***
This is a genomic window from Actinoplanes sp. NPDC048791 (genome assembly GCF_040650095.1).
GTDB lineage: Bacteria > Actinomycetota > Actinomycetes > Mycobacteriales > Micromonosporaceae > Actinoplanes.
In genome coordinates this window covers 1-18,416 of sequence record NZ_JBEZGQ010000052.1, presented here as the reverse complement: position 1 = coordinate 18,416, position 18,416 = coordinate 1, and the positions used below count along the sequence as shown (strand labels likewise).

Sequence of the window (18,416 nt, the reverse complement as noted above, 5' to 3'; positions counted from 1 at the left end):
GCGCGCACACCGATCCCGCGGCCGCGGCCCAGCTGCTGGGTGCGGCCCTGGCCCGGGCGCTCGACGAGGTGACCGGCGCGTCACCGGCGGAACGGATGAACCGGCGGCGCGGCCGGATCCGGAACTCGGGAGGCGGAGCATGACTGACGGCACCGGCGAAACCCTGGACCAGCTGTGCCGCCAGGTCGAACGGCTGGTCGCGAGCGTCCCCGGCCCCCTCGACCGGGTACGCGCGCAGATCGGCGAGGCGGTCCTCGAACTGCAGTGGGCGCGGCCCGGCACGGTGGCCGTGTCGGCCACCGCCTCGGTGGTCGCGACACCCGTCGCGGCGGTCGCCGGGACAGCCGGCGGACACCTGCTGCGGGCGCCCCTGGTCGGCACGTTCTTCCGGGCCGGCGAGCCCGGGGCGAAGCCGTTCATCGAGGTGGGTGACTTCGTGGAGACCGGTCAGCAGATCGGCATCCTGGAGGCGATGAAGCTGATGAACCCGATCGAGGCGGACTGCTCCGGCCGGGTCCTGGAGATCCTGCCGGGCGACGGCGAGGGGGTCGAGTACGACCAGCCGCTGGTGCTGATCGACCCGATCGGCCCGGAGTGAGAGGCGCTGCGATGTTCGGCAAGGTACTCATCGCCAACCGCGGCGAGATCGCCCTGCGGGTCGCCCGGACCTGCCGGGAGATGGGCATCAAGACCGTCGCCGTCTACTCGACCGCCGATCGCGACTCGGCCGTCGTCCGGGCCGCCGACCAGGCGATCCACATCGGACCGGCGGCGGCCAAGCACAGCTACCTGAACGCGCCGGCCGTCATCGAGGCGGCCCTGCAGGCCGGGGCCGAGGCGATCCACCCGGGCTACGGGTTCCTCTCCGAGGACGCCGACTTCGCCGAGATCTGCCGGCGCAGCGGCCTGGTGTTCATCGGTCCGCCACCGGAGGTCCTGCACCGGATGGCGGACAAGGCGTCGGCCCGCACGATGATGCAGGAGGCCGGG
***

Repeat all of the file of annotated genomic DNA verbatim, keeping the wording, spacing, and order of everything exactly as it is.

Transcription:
This is a genomic window from Actinoplanes sp. NPDC048791 (genome assembly GCF_040650095.1).
GTDB lineage: Bacteria > Actinomycetota > Actinomycetes > Mycobacteriales > Micromonosporaceae > Actinoplanes.
In genome coordinates this window covers 1-18,416 of sequence record NZ_JBEZGQ010000052.1, presented here as the reverse complement: position 1 = coordinate 18,416, position 18,416 = coordinate 1, and the positions used below count along the sequence as shown (strand labels likewise).

Sequence of the window (18,416 nt, the reverse complement as noted above, 5' to 3'; positions counted from 1 at the left end):
GCGCGCACACCGATCCCGCGGCCGCGGCCCAGCTGCTGGGTGCGGCCCTGGCCCGGGCGCTCGACGAGGTGACCGGCGCGTCACCGGCGGAACGGATGAACCGGCGGCGCGGCCGGATCCGGAACTCGGGAGGCGGAGCATGACTGACGGCACCGGCGAAACCCTGGACCAGCTGTGCCGCCAGGTCGAACGGCTGGTCGCGAGCGTCCCCGGCCCCCTCGACCGGGTACGCGCGCAGATCGGCGAGGCGGTCCTCGAACTGCAGTGGGCGCGGCCCGGCACGGTGGCCGTGTCGGCCACCGCCTCGGTGGTCGCGACACCCGTCGCGGCGGTCGCCGGGACAGCCGGCGGACACCTGCTGCGGGCGCCCCTGGTCGGCACGTTCTTCCGGGCCGGCGAGCCCGGGGCGAAGCCGTTCATCGAGGTGGGTGACTTCGTGGAGACCGGTCAGCAGATCGGCATCCTGGAGGCGATGAAGCTGATGAACCCGATCGAGGCGGACTGCTCCGGCCGGGTCCTGGAGATCCTGCCGGGCGACGGCGAGGGGGTCGAGTACGACCAGCCGCTGGTGCTGATCGACCCGATCGGCCCGGAGTGAGAGGCGCTGCGATGTTCGGCAAGGTACTCATCGCCAACCGCGGCGAGATCGCCCTGCGGGTCGCCCGGACCTGCCGGGAGATGGGCATCAAGACCGTCGCCGTCTACTCGACCGCCGATCGCGACTCGGCCGTCGTCCGGGCCGCCGACCAGGCGATCCACATCGGACCGGCGGCGGCCAAGCACAGCTACCTGAACGCGCCGGCCGTCATCGAGGCGGCCCTGCAGGCCGGGGCCGAGGCGATCCACCCGGGCTACGGGTTCCTCTCCGAGGACGCCGACTTCGCCGAGATCTGCCGGCGCAGCGGCCTGGTGTTCATCGGTCCGCCACCGGAGGTCCTGCACCGGATGGCGGACAAGGCGTCGGCCCGCACGATGATGCAGGAGGCCGGG